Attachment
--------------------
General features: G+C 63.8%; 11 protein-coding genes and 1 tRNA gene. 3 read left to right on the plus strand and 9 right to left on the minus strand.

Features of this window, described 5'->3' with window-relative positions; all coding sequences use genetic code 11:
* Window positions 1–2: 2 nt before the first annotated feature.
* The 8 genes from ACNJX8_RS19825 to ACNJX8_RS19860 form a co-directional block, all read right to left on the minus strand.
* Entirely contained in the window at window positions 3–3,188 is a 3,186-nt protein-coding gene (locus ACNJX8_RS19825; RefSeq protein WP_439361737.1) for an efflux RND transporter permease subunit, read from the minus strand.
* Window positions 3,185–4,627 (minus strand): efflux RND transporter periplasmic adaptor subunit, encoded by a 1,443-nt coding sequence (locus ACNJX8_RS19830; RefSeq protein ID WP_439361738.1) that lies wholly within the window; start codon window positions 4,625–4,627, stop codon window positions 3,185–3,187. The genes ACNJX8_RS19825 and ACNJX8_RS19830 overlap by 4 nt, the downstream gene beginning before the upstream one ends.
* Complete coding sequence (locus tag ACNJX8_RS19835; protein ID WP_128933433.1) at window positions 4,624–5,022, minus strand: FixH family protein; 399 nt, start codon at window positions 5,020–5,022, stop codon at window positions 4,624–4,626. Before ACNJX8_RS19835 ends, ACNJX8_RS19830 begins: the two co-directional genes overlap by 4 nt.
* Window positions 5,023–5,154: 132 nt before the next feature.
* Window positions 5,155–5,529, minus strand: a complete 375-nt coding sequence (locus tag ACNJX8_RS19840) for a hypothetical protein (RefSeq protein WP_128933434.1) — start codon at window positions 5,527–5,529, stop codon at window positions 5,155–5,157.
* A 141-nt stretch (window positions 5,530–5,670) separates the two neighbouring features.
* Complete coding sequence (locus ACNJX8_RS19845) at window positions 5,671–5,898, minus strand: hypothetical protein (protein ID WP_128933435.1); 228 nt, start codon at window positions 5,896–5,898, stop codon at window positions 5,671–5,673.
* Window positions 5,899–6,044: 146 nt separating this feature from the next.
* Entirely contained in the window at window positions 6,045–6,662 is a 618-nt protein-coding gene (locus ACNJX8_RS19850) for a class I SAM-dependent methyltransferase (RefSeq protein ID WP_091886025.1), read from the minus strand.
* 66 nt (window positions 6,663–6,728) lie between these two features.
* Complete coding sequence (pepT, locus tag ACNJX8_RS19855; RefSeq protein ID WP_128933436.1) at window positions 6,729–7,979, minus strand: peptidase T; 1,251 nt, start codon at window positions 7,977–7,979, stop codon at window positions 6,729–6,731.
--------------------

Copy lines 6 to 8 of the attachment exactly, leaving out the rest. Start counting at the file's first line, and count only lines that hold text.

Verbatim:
* Window positions 3,185–4,627 (minus strand): efflux RND transporter periplasmic adaptor subunit, encoded by a 1,443-nt coding sequence (locus ACNJX8_RS19830; RefSeq protein ID WP_439361738.1) that lies wholly within the window; start codon window positions 4,625–4,627, stop codon window positions 3,185–3,187. The genes ACNJX8_RS19825 and ACNJX8_RS19830 overlap by 4 nt, the downstream gene beginning before the upstream one ends.
* Complete coding sequence (locus tag ACNJX8_RS19835; protein ID WP_128933433.1) at window positions 4,624–5,022, minus strand: FixH family protein; 399 nt, start codon at window positions 5,020–5,022, stop codon at window positions 4,624–4,626. Before ACNJX8_RS19835 ends, ACNJX8_RS19830 begins: the two co-directional genes overlap by 4 nt.
* Window positions 5,023–5,154: 132 nt before the next feature.